David Bourget (Western Ontario)
David Chalmers (ANU, NYU)
Rafael De Clercq
Jack Alan Reynolds
Learn more about PhilPapers
Proceedings of the American Catholic Philosophical Association 81:123-132 (2007)
William of Ockham was tried for heresy due to his assertion that certain qualities can exist independently of substances. Scholars have assumed he made thisstrange assertion in order to account for the Catholic doctrine of transubstantiation. I argue, however, that the assertion was philosophically rather than theologically motivated. Ockham develops a nominalist substance ontology, according to which most changes can be explained as the result of local motion. Knowledge and virtue are changes in human beings that cannot be so explained, however, because they are not entirely passive processes. In fact, knowledge and virtue require free will, which could not be considered truly free if it were not an independently existing quality. In this paper, I explain Ockham’s nominalist substance ontology and show how it functions as the sine qua non foundation for his uncompromising commitment to metaphysical libertarianism
|Keywords||No keywords specified (fix it)|
|Categories||categorize this paper)|
Setup an account with your affiliations in order to access resources via your University's proxy server
Configure custom proxy (use this if your affiliation does not provide a proxy)
|Through your library|
References found in this work BETA
No references found.
Citations of this work BETA
No citations found.
Similar books and articles
William Ockham (1983). Predestination, Foreknowledge, and Future Contingents. Indianapolis: Hackett.
Michael J. Cholbi (2003). Contingency and Divine Knowledge in Ockham. American Catholic Philosophical Quarterly 77 (1):81-91.
Marilyn McCord Adams (2010). Some Later Medieval Theories of the Eucharist: Thomas Aquinas, Gilles of Rome, Duns Scotus, and William Ockham. [REVIEW] OUP Oxford.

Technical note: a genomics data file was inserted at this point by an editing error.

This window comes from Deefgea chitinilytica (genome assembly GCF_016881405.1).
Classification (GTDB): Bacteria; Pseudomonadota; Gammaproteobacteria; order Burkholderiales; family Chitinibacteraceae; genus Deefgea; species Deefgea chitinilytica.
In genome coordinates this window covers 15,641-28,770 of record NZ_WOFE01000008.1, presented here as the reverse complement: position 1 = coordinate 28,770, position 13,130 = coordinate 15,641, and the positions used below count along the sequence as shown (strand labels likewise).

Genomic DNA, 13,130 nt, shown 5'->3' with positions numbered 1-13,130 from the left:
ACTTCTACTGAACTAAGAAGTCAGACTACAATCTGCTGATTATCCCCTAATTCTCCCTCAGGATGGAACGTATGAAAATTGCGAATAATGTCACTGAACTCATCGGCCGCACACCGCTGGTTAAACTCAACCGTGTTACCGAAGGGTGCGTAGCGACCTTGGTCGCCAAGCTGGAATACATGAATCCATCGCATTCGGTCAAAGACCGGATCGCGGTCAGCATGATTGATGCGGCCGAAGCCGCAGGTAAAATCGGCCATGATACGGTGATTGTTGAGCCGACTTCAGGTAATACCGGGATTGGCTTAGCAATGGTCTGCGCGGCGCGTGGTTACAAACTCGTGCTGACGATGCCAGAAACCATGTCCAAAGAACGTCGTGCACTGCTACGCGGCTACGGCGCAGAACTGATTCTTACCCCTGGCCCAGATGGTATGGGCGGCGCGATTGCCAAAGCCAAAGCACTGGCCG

Arthur Stephen McGrade (1974). The Political Thought of William of Ockham. New York]Cambridge University Press.
William J. Courtenay (2008). Ockham and Ockhamism: Studies in the Dissemination and Impact of His Thought. Brill.
Susan Brower-Toland (forthcoming). How Chatton Changed Ockham's Mind: William Ockham and Walter Chatton on Objects and Acts of Judgment. In G. Klima (ed.), Intentionality, Cognition and Mental Representation in Medieval Philosophy. Fordham University Press.
Sharon Kaye (1999). Russell, Strawson, and William of Ockham. The Proceedings of the Twentieth World Congress of Philosophy 1999:207-216.
Susan Brower-Toland (2007). Ockham on Judgment, Concepts, and the Problem of Intentionality. Canadian Journal of Philosophy 37 (1):67-109.
Susan Brower-Toland (2007). Ockham on Judgment, Concepts, and the Problem of Intentionality. Canadian Journal of Philosophy 37 (1):67-110.
Roberto Lambertini (2006). Francis of Marchia and William of Ockham: Fragments From a Dialogue. Vivarium 44 (1):184-204.
Stephen Chak Tornay (1938). Ockham: Studies and Selections. La Salle, Ill.,The Open Court Publishing Company.
Added to index2011-12-01
Total downloads3 ( #271,070 of 1,096,405 )
Recent downloads (6 months)2 ( #134,922 of 1,096,405 )
How can I increase my downloads?